In Ancient Wiltshire – Part 1

8 07 2007

7-8 July 2007

Part1 | Part2

The Wiltshire Landscape

I had planned this weekend trip unusually early on the Wednesday this week. This enabled me to benefit from the cheaper advance train fares. I bought a return ticket to Chippenham. Unfortunately, I had not decided on the exact itinerary. Only on the Friday did I finalize my plans. The plan was to alight at Swindon. At Swindon, I would get a bus to Caen Hill Locks, just after Devizes. I would pitch my tent at a campsite early on Saturday morning. Then I would walk to Avebury and back. On Sunday, the plan was to walk to Chippenham. En route I would visit the village and the abbey of Lacock.

When I alighted at Swindon, I was not allowed to leave the station because my ticket was to Chippenham, not Swindon. I ended up having an argument with the station staff. It was certainly not a good way to start the weekend. They could not give any logical explanation as to why my ticket was invalid for Swindon. I had a valid ticket to Chippenham. It was my simple choice to alight earlier by the same train and by the same reservation. I was not travelling a greater distance for free. If anything, I had paid more when I could have paid less. It was futile to argue with them who played strictly by some incomprehensible rules. Later, I did verify that the ticket to Swindon was in fact cheaper than the ticket to Chippenham. Yet this obvious fact was never considered by the staff. Finally, I was forced to pay for a single ticket fare from Chippenham to Swindon, bewildering when I had never been to Chippenham in my life. I have been using public transport so often and so regularly that I imagined I have mastered it all. Yet they are capable of springing surprises even to the most experienced and seasoned travellers.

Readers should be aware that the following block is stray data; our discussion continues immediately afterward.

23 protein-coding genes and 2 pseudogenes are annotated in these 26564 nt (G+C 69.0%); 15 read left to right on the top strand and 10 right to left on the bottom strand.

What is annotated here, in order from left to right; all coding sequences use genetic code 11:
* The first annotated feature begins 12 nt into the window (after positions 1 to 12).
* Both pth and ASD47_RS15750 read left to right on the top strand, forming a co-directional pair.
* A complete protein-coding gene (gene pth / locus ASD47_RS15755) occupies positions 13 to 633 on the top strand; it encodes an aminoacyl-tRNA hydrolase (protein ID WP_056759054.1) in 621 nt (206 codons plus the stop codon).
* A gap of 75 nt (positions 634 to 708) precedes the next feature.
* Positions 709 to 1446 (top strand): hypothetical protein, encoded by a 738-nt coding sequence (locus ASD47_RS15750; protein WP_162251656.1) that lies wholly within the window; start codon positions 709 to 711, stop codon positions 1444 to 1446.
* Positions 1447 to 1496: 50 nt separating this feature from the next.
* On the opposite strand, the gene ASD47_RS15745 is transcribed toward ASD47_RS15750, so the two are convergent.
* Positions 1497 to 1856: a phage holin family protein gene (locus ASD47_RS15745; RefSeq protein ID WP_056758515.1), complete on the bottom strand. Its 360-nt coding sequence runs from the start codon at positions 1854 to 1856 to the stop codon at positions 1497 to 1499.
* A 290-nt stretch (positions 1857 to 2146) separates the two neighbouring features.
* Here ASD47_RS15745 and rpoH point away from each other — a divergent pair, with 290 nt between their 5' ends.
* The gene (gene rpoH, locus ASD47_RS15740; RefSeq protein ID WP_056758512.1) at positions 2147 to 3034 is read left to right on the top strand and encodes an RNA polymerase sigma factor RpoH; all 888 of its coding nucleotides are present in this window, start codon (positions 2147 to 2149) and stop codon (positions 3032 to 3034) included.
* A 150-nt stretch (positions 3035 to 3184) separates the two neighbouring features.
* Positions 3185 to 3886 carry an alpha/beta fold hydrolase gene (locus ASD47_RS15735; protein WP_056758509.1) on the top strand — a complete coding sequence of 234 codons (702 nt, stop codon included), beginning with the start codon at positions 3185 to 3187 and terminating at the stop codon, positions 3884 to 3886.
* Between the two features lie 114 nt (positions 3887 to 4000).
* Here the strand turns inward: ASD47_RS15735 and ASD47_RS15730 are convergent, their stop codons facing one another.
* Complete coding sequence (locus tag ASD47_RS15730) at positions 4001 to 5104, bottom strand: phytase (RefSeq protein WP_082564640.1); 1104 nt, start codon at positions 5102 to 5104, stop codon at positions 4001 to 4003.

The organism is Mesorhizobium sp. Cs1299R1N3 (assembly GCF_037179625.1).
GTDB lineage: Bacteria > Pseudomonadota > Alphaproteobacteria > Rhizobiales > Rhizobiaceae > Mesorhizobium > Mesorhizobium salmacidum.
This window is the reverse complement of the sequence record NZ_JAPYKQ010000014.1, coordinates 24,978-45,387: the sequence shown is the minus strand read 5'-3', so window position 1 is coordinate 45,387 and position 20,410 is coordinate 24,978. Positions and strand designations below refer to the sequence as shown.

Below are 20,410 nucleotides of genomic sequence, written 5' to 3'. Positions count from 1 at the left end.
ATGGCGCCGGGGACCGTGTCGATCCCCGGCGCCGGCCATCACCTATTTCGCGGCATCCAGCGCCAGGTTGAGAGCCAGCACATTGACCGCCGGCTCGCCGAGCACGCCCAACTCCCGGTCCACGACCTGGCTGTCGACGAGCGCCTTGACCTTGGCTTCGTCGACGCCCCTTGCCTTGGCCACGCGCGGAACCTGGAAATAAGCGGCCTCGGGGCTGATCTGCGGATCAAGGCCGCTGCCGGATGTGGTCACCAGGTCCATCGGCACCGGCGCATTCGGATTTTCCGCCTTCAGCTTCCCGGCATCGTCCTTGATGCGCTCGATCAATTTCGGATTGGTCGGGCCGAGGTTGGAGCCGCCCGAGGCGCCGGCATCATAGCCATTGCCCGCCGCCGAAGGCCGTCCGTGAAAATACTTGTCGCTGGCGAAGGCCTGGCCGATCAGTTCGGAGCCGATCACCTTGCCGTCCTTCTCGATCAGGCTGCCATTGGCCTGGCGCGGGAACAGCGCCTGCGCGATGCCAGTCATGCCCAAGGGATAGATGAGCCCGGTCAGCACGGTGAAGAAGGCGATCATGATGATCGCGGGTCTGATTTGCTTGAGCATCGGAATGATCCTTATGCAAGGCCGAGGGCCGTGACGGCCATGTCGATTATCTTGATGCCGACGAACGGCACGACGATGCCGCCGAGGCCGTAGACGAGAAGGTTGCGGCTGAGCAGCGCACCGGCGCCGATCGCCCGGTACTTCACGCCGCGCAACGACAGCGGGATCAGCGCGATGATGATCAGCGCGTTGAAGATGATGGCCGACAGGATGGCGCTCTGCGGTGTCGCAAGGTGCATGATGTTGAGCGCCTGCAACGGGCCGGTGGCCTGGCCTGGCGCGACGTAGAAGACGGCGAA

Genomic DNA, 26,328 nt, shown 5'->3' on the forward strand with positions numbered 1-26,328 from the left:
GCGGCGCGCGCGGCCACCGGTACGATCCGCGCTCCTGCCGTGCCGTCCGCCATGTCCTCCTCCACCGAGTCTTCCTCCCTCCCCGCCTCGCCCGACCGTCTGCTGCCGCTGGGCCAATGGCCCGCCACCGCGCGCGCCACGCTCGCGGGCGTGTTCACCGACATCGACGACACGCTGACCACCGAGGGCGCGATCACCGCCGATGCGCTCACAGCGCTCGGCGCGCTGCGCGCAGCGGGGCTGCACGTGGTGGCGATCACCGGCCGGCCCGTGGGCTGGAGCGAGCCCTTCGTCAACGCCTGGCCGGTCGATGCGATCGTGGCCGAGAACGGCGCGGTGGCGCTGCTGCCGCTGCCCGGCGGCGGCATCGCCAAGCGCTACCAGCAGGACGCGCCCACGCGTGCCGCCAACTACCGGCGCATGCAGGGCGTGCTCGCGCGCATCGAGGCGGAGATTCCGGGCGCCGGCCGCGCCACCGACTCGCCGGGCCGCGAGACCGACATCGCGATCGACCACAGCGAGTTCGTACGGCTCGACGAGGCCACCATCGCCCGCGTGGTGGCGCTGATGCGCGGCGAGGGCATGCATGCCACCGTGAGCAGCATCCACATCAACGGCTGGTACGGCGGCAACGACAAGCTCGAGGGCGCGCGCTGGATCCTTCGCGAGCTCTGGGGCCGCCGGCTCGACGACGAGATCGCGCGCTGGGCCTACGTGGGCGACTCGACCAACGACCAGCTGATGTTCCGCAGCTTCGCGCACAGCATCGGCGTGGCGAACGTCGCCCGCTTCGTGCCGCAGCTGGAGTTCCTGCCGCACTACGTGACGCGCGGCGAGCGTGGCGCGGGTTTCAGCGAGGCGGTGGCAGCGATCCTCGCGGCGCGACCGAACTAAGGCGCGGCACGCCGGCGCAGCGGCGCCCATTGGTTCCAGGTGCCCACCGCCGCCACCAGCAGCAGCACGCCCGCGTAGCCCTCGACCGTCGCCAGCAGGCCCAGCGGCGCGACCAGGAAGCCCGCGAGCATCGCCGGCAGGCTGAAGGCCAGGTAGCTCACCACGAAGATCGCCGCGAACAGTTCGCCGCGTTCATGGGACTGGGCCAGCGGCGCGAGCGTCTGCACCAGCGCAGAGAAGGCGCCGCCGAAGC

This little incident bothered me for most of Saturday morning. I got the bus as planned. I walked to the campsite and pitched my tent as planned. I started on my walk to Avebury under a splendid sunshine, something that we have not had for many days this June and July. For an hour and a half I walked along the Kennet and Avon Canal before taking to the open downs, following a long distance path called the White Horse Trail. When I looked at this ancient landscape, the strip lynchets left behind by medieval farmers, the great and unending fields of wheat or barley, the little dots of red poppy speckling the growing brown fields, the magnificent formation of cumulus clouds… I had a chance to go back to the morning’s little incident and give it some thought. How petty an argument and how silly my anger had been! How misplaced and meaningless my pride had been! Anger stems from pride which in its turn has basis in an inflexible and inflated ego. It is an ego habituated to being adamant. Though I have travelled widely, experienced much and learnt a great deal of the country, its people and its culture, I am only just beginning to understand myself. To understand oneself is perhaps the greatest undertaking anyone can take. There is much I know. There is much more I don’t. Even with what I know, knowing is one thing but putting it into practice is something else.

North of Salisbury are the Salisbury Plains. East of Devizes is the Vale of Pewsey. Between Devizes and Avebury there are some downs but nothing of great height or steepness. Wessex Ridgeway and White Horse Trail are two long distance paths that cut through Wiltshire. The second of the two passes through many white horses carved on the chalky downs of the county. I did not see any of these horses today but I am certain that none of them can beat the Uffington Horse.

If Salisbury Cathedral is known for and by its spire, such spires seem to be common in Wiltshire. I spotted the church spires of Bishop Cannings and Bromham from about a mile. Much of this part of the county is gentle undulating downs fully tamed by man. There are no great woods. The presence of ancient man is seen clearly in barrows, tumuli and stone monuments. The presence of medieval man is in the lynchets and medieval villages barely remaining since the pass of the Black Death. The presence of modern man is in the farms, villages and fields of cultivation.